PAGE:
Birth control is how you can prevent pregnancy if you are sexually active, making it a great way to practice safe sex. However, birth control isn't limited to one simple pill or a condom. There are many different forms of birth control options for you to choose from.
While options are great, they can also be overwhelming -- especially when a lot of information is thrown at you. Birth control is part of having sex safe, and in this blog, we're going to explain the IUD, and whether they're right for you.
IUD (Intrauterine Device)
This birth control method is potentially the most invasive, but also the longest lasting. An intrauterine device is shaped like a "T" and inserted into the individual's uterus by a doctor. IUDs come in two forms, hormonal or copper, and are made by several different companies.
The hormonal IUD uses progestin to prevent ovulation and thicken the mucus in the cervix, keeping sperm from being able to access eggs. Hormonal IUDs can be used to prevent pregnancies for anywhere from 3-10 years, depending on the brand.
The copper IUD is one of the few birth control methods on the market that doesn't use hormones to prevent pregnancies. Instead, the copper in the device creates a poor environment for sperm, meaning that they can't access eggs for fertilization. Copper IUDs can be in place for up to 12 years.
Both types of IUDs are up to 99.9% effective at preventing pregnancies, and like the implant, leave little room for mistakes. In fact, in emergency situations, the copper IUD can be used as a contraceptive after unprotected sex. As long as the IUD is inserted within about 5 days of the individual having had unprotected sex, a pregnancy may be prevented.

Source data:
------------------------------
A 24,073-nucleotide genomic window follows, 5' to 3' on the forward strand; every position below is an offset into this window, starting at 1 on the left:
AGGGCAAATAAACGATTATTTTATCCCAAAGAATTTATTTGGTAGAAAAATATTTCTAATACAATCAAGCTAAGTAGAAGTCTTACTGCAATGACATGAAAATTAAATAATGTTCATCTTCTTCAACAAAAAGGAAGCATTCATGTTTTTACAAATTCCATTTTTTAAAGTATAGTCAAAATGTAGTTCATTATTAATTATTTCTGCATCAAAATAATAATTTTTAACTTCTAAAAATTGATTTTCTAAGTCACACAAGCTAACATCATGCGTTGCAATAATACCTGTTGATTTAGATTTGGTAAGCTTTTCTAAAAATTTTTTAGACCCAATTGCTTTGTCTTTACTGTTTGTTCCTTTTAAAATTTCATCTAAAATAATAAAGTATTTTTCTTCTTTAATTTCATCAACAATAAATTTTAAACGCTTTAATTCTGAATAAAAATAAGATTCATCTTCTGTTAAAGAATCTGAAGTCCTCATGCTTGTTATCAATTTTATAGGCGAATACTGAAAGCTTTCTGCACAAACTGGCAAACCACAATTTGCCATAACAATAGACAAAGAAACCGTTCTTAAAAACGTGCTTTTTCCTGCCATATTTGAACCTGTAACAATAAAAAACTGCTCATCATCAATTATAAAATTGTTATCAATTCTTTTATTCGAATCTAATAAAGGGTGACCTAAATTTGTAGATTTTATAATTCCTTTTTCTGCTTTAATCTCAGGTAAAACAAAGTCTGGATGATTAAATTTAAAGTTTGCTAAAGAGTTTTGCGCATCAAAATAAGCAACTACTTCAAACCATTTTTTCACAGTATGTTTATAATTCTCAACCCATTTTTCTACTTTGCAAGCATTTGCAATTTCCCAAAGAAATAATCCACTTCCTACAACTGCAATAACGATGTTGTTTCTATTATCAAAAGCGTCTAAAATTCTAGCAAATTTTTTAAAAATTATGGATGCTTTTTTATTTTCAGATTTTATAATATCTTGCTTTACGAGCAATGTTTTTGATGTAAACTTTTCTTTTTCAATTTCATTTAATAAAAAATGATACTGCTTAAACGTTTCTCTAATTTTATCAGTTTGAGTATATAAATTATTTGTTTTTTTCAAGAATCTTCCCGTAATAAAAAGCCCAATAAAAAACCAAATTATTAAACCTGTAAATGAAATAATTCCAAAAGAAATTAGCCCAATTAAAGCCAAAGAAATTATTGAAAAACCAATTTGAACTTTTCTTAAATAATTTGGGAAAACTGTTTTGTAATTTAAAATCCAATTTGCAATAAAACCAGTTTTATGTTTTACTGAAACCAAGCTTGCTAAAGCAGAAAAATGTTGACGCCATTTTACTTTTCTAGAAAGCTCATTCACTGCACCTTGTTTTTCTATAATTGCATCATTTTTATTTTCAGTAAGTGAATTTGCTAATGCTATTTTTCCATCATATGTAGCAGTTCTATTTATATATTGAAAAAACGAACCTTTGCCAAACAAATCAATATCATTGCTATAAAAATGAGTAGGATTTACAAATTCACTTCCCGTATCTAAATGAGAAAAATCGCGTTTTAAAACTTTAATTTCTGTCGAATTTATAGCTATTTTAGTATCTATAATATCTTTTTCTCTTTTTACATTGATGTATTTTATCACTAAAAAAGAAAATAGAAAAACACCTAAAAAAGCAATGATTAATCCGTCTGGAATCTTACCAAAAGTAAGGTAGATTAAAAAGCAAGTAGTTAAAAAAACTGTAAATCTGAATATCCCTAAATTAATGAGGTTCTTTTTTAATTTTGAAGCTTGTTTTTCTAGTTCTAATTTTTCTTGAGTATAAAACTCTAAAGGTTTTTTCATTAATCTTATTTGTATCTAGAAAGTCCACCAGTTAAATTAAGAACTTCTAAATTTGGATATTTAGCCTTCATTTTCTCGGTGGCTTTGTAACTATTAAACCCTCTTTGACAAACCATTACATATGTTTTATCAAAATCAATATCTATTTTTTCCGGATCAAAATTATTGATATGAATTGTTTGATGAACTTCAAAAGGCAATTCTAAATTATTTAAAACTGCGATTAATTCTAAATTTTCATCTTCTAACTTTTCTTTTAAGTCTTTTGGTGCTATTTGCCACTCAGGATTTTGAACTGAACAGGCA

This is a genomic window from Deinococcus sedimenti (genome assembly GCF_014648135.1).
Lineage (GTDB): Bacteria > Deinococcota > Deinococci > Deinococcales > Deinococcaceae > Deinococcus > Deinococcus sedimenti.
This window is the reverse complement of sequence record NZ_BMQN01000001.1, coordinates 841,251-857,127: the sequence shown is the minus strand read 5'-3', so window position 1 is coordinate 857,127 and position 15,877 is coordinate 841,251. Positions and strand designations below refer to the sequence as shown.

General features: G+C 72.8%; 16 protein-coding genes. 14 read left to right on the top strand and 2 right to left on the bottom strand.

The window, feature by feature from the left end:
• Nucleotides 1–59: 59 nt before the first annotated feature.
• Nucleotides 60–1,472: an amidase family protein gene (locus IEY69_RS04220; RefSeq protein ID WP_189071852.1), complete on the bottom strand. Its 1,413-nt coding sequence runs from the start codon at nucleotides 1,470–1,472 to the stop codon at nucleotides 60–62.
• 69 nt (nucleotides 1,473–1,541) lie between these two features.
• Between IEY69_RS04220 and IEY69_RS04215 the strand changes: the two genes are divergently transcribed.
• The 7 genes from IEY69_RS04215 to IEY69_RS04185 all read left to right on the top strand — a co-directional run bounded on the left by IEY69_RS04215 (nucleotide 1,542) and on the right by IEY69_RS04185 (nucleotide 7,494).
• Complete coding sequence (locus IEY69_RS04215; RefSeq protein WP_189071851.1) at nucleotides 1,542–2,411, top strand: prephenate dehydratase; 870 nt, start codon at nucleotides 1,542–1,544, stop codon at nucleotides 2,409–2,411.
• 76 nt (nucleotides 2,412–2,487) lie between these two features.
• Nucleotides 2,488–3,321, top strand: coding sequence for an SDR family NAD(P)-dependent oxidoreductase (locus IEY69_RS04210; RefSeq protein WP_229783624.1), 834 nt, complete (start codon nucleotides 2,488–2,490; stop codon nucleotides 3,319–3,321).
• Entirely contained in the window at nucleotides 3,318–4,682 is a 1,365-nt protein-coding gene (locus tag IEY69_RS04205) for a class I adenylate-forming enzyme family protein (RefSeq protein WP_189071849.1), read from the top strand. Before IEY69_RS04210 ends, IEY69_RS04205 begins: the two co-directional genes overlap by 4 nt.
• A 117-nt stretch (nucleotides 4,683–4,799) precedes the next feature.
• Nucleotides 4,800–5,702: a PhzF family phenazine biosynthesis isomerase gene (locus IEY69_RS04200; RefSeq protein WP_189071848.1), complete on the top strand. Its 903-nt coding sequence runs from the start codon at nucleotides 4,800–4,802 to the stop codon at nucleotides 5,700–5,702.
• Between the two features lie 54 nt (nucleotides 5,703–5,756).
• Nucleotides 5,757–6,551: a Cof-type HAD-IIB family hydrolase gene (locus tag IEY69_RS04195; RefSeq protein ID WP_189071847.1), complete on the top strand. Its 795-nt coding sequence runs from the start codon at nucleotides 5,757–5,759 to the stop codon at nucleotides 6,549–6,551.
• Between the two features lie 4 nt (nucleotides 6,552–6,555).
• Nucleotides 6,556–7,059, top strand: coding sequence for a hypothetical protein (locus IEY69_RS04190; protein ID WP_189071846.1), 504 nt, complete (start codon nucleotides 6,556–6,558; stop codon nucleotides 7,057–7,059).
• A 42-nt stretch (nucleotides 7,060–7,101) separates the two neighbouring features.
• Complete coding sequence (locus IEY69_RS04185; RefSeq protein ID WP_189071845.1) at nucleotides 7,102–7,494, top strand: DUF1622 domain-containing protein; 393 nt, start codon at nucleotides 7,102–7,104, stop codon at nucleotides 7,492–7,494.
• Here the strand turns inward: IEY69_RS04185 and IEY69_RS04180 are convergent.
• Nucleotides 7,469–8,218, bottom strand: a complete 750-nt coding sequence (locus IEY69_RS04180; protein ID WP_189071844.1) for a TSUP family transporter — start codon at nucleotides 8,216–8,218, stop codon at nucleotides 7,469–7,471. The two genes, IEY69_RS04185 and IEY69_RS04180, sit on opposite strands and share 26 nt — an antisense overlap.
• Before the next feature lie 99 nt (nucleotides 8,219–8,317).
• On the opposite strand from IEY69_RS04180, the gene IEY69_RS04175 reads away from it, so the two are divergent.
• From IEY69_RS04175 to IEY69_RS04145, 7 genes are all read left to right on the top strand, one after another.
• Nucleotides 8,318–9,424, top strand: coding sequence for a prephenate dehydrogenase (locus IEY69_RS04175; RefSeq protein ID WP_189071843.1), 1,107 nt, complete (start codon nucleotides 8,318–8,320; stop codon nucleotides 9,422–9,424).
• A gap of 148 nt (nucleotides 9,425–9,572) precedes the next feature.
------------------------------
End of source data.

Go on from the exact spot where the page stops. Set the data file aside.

However, this form of emergency contraceptive isn't the most reliable, since a doctor would have to be available to insert the device within the small time frame. A safer method would be the morning-after pill, which can be purchased at many drugstores and pharmacies.
In many cases, hormonal IUDs can make individuals' periods lighter and less frequent, sometimes disappearing completely while the device was in place. Copper IUDs lack the hormones that impact menstruation cycles, and some individuals found that bleeding was heavier and cramps were more painful during their periods for the first 3-6 months that the device was in place.
While an IUD can last anywhere from 3-12 years, it can be taken out by a doctor at any time if you change your mind. After it's taken out, you can get pregnant almost immediately without having to wait for the hormones to leave your system (Planned Parenthood).
How Apicha CHC can help you
Birth control is an important part of women's health, but it's also a big decision, as you need to make sure you're getting the right birth control method for you.
If you have any additional questions about birth control methods or are interested in getting birth control, request an appointment with Apicha Community Health Center. Our competent, caring, and non-judgemental providers will help you make sure you're getting the best birth control method for you. We also offer many other women's health services, which you can learn more about here.